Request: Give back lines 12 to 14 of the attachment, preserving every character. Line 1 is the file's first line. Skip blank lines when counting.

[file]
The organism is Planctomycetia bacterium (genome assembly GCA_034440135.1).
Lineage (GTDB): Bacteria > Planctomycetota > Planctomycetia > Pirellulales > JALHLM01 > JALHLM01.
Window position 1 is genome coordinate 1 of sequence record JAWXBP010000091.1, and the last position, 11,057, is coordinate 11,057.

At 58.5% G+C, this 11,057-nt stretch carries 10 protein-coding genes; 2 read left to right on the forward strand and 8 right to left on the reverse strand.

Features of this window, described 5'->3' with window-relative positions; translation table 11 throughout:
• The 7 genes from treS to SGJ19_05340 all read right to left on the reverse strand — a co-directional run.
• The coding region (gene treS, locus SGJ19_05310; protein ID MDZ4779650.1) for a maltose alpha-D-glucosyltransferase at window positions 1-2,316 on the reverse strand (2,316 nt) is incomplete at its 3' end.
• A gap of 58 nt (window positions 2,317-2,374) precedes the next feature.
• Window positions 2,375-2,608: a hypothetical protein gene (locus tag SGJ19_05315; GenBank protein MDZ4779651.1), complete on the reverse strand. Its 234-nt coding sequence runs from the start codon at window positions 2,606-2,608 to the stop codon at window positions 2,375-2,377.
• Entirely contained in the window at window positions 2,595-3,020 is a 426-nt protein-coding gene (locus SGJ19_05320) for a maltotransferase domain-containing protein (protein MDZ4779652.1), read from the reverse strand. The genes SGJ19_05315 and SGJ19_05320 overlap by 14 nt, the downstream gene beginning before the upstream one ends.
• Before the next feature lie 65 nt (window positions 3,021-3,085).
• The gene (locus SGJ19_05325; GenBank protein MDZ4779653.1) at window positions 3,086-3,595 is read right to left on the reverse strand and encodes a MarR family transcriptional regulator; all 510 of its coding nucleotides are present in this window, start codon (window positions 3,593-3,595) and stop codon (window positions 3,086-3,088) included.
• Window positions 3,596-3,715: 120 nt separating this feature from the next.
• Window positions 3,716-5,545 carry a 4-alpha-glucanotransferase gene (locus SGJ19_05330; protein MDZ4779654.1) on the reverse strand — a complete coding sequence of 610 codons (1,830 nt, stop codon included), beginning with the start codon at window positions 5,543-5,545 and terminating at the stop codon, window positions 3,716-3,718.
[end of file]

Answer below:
• The gene (locus SGJ19_05325; GenBank protein MDZ4779653.1) at window positions 3,086-3,595 is read right to left on the reverse strand and encodes a MarR family transcriptional regulator; all 510 of its coding nucleotides are present in this window, start codon (window positions 3,593-3,595) and stop codon (window positions 3,086-3,088) included.
• Window positions 3,596-3,715: 120 nt separating this feature from the next.
• Window positions 3,716-5,545 carry a 4-alpha-glucanotransferase gene (locus SGJ19_05330; protein MDZ4779654.1) on the reverse strand — a complete coding sequence of 610 codons (1,830 nt, stop codon included), beginning with the start codon at window positions 5,543-5,545 and terminating at the stop codon, window positions 3,716-3,718.